The applause which the actor wins is louder and stronger than the applause that greets the poet, the general, or the statesman. But it is compressed within a smaller space; it is, so to say, an extract of popularity's beef; and when once it is swallowed, there is, or there should be, an end of it. However, Mr Scott does not take this view of the mummer's profession. No sooner has a man acted than in our critic's eyes a halo glitters on his brow. And the halo continues to glitterstill in the critic's eyes-long after the mummer has laid aside his transitory work. There is something almost pathetic in Mr Scott's ingenuous admiration. He loves all actors, even though he has never seen them, and he speaks of them all in such terms as would seem extravagant if applied to Homer, Shakespeare, or William Pitt. Indeed, he ascribes to them all the virtues and qualities of all the characters they have ever played; and if perchance they personate a villain, that is a proof not of wickedness but of versatility. So it is that anything which relates to the stage affects Mr Scott more poignantly than the affairs of the State. For instance, it was "under a burning sun in Egyptian desert that he heard the news of Fred Leslie's death. It fell upon him "with a thud and a shock." Fred Leslie dead! "I could think of nothing else," he writes. "My companions shook off the intelligence with feeling words of regret; they were busy pointing out the battle - fields of Tel-el-Kebir

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have excellent reason to be proud of the Victorian era of Dramatic Art." We havethere's no doubt about that; and here we discover Clement Scott's talent. He can appreciate once he has sat at the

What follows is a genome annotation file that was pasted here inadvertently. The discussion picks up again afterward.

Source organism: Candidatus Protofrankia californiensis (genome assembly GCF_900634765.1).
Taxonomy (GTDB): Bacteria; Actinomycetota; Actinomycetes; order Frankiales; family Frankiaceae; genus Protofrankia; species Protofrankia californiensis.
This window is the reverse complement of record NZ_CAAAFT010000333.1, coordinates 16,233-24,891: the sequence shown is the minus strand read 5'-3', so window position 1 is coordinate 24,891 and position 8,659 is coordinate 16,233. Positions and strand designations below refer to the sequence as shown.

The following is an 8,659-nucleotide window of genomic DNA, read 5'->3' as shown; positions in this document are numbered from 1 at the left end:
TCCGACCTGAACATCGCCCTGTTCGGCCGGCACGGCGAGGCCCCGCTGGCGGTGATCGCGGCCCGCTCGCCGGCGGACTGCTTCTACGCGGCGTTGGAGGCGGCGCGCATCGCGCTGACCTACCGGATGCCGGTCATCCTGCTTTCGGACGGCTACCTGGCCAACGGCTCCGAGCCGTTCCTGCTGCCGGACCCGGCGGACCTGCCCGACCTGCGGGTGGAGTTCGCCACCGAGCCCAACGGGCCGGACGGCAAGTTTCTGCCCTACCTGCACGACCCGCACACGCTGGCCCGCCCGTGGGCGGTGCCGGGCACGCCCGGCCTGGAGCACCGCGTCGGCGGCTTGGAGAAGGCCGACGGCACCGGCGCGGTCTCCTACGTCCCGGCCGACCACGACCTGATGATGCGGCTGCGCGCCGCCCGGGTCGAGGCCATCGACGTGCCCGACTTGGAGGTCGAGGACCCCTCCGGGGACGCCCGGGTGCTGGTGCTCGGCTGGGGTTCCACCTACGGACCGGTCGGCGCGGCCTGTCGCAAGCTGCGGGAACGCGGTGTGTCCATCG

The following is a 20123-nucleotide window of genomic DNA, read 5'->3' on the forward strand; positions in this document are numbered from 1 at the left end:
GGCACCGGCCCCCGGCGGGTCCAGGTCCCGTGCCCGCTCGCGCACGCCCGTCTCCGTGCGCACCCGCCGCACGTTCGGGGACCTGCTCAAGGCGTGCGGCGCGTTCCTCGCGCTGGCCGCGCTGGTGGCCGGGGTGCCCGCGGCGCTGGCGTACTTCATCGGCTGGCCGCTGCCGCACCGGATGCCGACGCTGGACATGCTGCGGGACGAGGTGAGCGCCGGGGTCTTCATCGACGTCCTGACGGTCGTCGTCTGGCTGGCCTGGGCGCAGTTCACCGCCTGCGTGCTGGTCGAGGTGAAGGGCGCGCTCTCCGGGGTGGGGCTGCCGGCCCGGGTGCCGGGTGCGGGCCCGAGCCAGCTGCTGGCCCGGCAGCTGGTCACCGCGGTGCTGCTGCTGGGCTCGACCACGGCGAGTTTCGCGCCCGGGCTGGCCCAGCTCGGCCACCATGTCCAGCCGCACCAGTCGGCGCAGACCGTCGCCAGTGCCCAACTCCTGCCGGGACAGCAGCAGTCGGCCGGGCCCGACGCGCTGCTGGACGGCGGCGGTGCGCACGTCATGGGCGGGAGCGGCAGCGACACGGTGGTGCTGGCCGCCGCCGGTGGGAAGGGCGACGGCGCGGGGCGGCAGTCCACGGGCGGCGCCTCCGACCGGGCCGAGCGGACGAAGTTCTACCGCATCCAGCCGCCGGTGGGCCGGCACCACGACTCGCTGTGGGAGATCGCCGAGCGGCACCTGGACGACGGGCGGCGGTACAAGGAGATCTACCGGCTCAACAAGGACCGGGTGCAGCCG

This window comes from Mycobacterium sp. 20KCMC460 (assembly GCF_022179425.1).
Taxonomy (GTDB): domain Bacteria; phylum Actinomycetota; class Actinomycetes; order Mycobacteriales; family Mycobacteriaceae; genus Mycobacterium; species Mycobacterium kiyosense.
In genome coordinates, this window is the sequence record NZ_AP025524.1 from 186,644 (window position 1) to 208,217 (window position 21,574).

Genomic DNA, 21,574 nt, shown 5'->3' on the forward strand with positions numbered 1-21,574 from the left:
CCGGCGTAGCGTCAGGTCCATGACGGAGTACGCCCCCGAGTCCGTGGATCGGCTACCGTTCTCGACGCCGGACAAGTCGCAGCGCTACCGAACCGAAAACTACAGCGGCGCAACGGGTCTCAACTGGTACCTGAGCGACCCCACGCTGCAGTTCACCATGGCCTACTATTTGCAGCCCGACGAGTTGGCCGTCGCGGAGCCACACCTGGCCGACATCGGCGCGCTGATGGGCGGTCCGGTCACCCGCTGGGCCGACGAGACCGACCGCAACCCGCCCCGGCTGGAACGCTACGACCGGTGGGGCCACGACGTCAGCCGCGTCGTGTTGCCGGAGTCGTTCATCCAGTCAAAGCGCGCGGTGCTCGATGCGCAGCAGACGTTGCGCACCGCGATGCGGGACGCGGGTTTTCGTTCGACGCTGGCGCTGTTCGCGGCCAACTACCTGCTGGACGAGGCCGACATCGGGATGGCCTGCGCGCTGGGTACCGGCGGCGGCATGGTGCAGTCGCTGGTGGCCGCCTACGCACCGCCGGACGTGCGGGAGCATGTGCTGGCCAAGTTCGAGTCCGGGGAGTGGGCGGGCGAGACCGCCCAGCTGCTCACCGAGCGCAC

and the scene of the midnight atmosphere of the playhouse, charge at Kassassin. They tried to rouse me from an inevitable stupor of melancholy. Don't you want to see the actual scene of your own poem, "The Midnight Charge'? they asked me as I sat moodily in a corner of the carriage, gazing, eternally gazing, over the desert, and thinking of home and the dead artist! No, they could not rouse me." How, indeed, should they? They had never sat in Box 14 and heard the immortal glee, "The Moon has got his Trousers on." Not even the reference to that famous poem, "The Midnight Charge (a subtle, sly touch that), availed to move Clement Scott from his reverie. Empire and warfare, save that warfare waged in Fleet Street, are ridiculous when "one of the greatest artists of our time" is dead. Such is the anecdote which gives us the best measure of our critic. As we have said, if ever a man was stage-struck, that man is he who once did the theatres for the 'Daily Telegraph.'

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Ah! how he has loved the stage! What panegyrics he has composed of the actors! Yet not even his erudition has driven him aside from the praise of his own country. Though he has always been the champion of free-trade, though he has welcomed the talent of Fechter, Delaunay, and Sarah Bernhardt, his heart has ever been "true to his Poll." It is London which is the real home of art. But again he shall speak in his own words. "We who love the drama, the dramatists, the players, the very

same board with "dear old Johnnie," or the inimitable tragedian, he knows precisely where to lay his hand upon genius. And he approaches genius, as he should, hat in hand. To repeat what he says about Sir Henry Irving, for instance, would be impossible. It is panegyric, doubly distilled. We verily believe that whenever he thinks of this great man he drops involuntarily upon his knees. But his practice is uniform; he praises them all. Here, for example, is a dainty appreciation of Miss Ellen Terry: "Whereas in the delight and joy of temperament, in the irresistible impulse of individuality, in her beauty, grace, and captivating allurement, in the gentle sway of her queen-like qualities, and the peerlessness of her reign over the hearts of men and women alike, the stage of no country in the wide world has ever seen another Ellen Terry.'